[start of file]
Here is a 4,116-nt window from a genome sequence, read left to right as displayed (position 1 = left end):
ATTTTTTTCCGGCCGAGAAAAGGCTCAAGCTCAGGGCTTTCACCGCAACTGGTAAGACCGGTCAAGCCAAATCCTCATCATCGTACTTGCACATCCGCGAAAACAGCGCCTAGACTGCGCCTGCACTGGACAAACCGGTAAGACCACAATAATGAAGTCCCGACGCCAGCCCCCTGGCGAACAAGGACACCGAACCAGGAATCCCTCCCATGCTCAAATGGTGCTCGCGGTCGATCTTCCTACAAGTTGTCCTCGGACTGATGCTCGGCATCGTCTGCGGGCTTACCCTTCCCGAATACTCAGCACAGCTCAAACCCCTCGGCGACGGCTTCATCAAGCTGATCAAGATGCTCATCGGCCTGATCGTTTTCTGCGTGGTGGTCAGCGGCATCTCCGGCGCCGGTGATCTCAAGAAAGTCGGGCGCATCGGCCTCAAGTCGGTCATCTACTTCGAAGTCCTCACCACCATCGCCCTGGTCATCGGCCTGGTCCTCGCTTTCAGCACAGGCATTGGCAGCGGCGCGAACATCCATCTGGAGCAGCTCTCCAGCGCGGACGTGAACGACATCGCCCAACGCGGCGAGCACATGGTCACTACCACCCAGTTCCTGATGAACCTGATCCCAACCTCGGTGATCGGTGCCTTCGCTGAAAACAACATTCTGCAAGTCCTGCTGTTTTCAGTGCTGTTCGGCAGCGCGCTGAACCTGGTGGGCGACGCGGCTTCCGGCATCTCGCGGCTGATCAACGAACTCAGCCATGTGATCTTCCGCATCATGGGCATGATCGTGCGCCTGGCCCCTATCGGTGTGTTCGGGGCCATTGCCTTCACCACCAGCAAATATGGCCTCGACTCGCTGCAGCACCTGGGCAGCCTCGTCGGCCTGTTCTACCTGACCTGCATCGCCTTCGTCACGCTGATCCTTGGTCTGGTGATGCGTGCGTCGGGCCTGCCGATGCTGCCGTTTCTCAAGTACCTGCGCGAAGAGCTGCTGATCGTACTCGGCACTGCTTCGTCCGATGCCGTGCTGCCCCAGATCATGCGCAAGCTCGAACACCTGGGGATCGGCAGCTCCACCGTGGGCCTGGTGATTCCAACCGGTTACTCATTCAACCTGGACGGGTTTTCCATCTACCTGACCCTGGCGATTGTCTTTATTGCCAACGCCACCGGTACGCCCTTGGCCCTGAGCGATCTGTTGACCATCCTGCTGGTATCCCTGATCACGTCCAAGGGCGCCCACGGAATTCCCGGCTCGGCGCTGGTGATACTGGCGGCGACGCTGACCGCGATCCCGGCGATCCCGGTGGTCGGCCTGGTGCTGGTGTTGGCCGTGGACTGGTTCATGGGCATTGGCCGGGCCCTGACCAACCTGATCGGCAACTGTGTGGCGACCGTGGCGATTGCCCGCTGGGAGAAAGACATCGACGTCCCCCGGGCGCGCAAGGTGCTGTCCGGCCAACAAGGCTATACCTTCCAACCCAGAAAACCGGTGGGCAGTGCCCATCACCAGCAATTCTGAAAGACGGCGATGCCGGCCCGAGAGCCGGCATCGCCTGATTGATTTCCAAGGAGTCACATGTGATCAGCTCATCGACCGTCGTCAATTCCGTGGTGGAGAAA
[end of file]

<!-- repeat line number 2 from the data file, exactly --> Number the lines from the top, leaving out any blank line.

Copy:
ATTTTTTTCCGGCCGAGAAAAGGCTCAAGCTCAGGGCTTTCACCGCAACTGGTAAGACCGGTCAAGCCAAATCCTCATCATCGTACTTGCACATCCGCGAAAACAGCGCCTAGACTGCGCCTGCACTGGACAAACCGGTAAGACCACAATAATGAAGTCCCGACGCCAGCCCCCTGGCGAACAAGGACACCGAACCAGGAATCCCTCCCATGCTCAAATGGTGCTCGCGGTCGATCTTCCTACAAGTTGTCCTCGGACTGATGCTCGGCATCGTCTGCGGGCTTACCCTTCCCGAATACTCAGCACAGCTCAAACCCCTCGGCGACGGCTTCATCAAGCTGATCAAGATGCTCATCGGCCTGATCGTTTTCTGCGTGGTGGTCAGCGGCATCTCCGGCGCCGGTGATCTCAAGAAAGTCGGGCGCATCGGCCTCAAGTCGGTCATCTACTTCGAAGTCCTCACCACCATCGCCCTGGTCATCGGCCTGGTCCTCGCTTTCAGCACAGGCATTGGCAGCGGCGCGAACATCCATCTGGAGCAGCTCTCCAGCGCGGACGTGAACGACATCGCCCAACGCGGCGAGCACATGGTCACTACCACCCAGTTCCTGATGAACCTGATCCCAACCTCGGTGATCGGTGCCTTCGCTGAAAACAACATTCTGCAAGTCCTGCTGTTTTCAGTGCTGTTCGGCAGCGCGCTGAACCTGGTGGGCGACGCGGCTTCCGGCATCTCGCGGCTGATCAACGAACTCAGCCATGTGATCTTCCGCATCATGGGCATGATCGTGCGCCTGGCCCCTATCGGTGTGTTCGGGGCCATTGCCTTCACCACCAGCAAATATGGCCTCGACTCGCTGCAGCACCTGGGCAGCCTCGTCGGCCTGTTCTACCTGACCTGCATCGCCTTCGTCACGCTGATCCTTGGTCTGGTGATGCGTGCGTCGGGCCTGCCGATGCTGCCGTTTCTCAAGTACCTGCGCGAAGAGCTGCTGATCGTACTCGGCACTGCTTCGTCCGATGCCGTGCTGCCCCAGATCATGCGCAAGCTCGAACACCTGGGGATCGGCAGCTCCACCGTGGGCCTGGTGATTCCAACCGGTTACTCATTCAACCTGGACGGGTTTTCCATCTACCTGACCCTGGCGATTGTCTTTATTGCCAACGCCACCGGTACGCCCTTGGCCCTGAGCGATCTGTTGACCATCCTGCTGGTATCCCTGATCACGTCCAAGGGCGCCCACGGAATTCCCGGCTCGGCGCTGGTGATACTGGCGGCGACGCTGACCGCGATCCCGGCGATCCCGGTGGTCGGCCTGGTGCTGGTGTTGGCCGTGGACTGGTTCATGGGCATTGGCCGGGCCCTGACCAACCTGATCGGCAACTGTGTGGCGACCGTGGCGATTGCCCGCTGGGAGAAAGACATCGACGTCCCCCGGGCGCGCAAGGTGCTGTCCGGCCAACAAGGCTATACCTTCCAACCCAGAAAACCGGTGGGCAGTGCCCATCACCAGCAATTCTGAAAGACGGCGATGCCGGCCCGAGAGCCGGCATCGCCTGATTGATTTCCAAGGAGTCACATGTGATCAGCTCATCGACCGTCGTCAATTCCGTGGTGGAGAAA